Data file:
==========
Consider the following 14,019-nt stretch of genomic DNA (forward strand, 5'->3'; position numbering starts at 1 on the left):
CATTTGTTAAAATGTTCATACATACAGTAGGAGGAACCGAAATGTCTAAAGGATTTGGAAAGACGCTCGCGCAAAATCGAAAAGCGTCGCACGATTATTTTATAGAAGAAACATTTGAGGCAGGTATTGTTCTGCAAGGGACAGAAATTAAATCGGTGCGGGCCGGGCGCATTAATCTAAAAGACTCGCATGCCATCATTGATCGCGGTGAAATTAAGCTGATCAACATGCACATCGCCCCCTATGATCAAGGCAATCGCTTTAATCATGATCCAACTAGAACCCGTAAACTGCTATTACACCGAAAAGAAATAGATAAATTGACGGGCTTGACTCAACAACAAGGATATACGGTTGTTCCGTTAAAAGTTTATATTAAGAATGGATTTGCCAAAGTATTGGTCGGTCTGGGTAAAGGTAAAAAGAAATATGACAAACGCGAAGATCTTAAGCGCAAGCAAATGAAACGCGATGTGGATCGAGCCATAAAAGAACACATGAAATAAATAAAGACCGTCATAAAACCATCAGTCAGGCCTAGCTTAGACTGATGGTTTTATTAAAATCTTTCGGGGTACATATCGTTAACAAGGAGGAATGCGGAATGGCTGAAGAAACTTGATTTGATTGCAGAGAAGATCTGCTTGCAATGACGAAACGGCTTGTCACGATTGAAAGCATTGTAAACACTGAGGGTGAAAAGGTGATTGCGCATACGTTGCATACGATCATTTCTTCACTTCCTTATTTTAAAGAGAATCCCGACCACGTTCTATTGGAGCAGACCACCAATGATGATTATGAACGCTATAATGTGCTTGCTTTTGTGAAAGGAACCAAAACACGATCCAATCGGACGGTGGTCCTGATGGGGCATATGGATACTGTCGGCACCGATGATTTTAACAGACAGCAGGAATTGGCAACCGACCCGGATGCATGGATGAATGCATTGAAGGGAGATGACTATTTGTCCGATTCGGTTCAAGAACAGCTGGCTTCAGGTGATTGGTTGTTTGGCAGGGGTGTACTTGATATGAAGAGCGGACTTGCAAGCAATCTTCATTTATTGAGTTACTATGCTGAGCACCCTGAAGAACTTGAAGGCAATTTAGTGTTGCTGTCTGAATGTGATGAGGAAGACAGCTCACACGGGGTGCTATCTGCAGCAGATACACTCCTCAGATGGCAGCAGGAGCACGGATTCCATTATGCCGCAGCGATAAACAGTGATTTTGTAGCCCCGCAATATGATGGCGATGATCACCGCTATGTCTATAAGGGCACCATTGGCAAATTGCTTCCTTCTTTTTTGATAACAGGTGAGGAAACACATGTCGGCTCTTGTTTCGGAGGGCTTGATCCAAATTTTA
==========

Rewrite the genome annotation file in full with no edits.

Consider the following 14,019-nt stretch of genomic DNA (forward strand, 5'->3'; position numbering starts at 1 on the left):
CATTTGTTAAAATGTTCATACATACAGTAGGAGGAACCGAAATGTCTAAAGGATTTGGAAAGACGCTCGCGCAAAATCGAAAAGCGTCGCACGATTATTTTATAGAAGAAACATTTGAGGCAGGTATTGTTCTGCAAGGGACAGAAATTAAATCGGTGCGGGCCGGGCGCATTAATCTAAAAGACTCGCATGCCATCATTGATCGCGGTGAAATTAAGCTGATCAACATGCACATCGCCCCCTATGATCAAGGCAATCGCTTTAATCATGATCCAACTAGAACCCGTAAACTGCTATTACACCGAAAAGAAATAGATAAATTGACGGGCTTGACTCAACAACAAGGATATACGGTTGTTCCGTTAAAAGTTTATATTAAGAATGGATTTGCCAAAGTATTGGTCGGTCTGGGTAAAGGTAAAAAGAAATATGACAAACGCGAAGATCTTAAGCGCAAGCAAATGAAACGCGATGTGGATCGAGCCATAAAAGAACACATGAAATAAATAAAGACCGTCATAAAACCATCAGTCAGGCCTAGCTTAGACTGATGGTTTTATTAAAATCTTTCGGGGTACATATCGTTAACAAGGAGGAATGCGGAATGGCTGAAGAAACTTGATTTGATTGCAGAGAAGATCTGCTTGCAATGACGAAACGGCTTGTCACGATTGAAAGCATTGTAAACACTGAGGGTGAAAAGGTGATTGCGCATACGTTGCATACGATCATTTCTTCACTTCCTTATTTTAAAGAGAATCCCGACCACGTTCTATTGGAGCAGACCACCAATGATGATTATGAACGCTATAATGTGCTTGCTTTTGTGAAAGGAACCAAAACACGATCCAATCGGACGGTGGTCCTGATGGGGCATATGGATACTGTCGGCACCGATGATTTTAACAGACAGCAGGAATTGGCAACCGACCCGGATGCATGGATGAATGCATTGAAGGGAGATGACTATTTGTCCGATTCGGTTCAAGAACAGCTGGCTTCAGGTGATTGGTTGTTTGGCAGGGGTGTACTTGATATGAAGAGCGGACTTGCAAGCAATCTTCATTTATTGAGTTACTATGCTGAGCACCCTGAAGAACTTGAAGGCAATTTAGTGTTGCTGTCTGAATGTGATGAGGAAGACAGCTCACACGGGGTGCTATCTGCAGCAGATACACTCCTCAGATGGCAGCAGGAGCACGGATTCCATTATGCCGCAGCGATAAACAGTGATTTTGTAGCCCCGCAATATGATGGCGATGATCACCGCTATGTCTATAAGGGCACCATTGGCAAATTGCTTCCTTCTTTTTTGATAACAGGTGAGGAAACACATGTCGGCTCTTGTTTCGGAGGGCTTGATCCAAATTTTA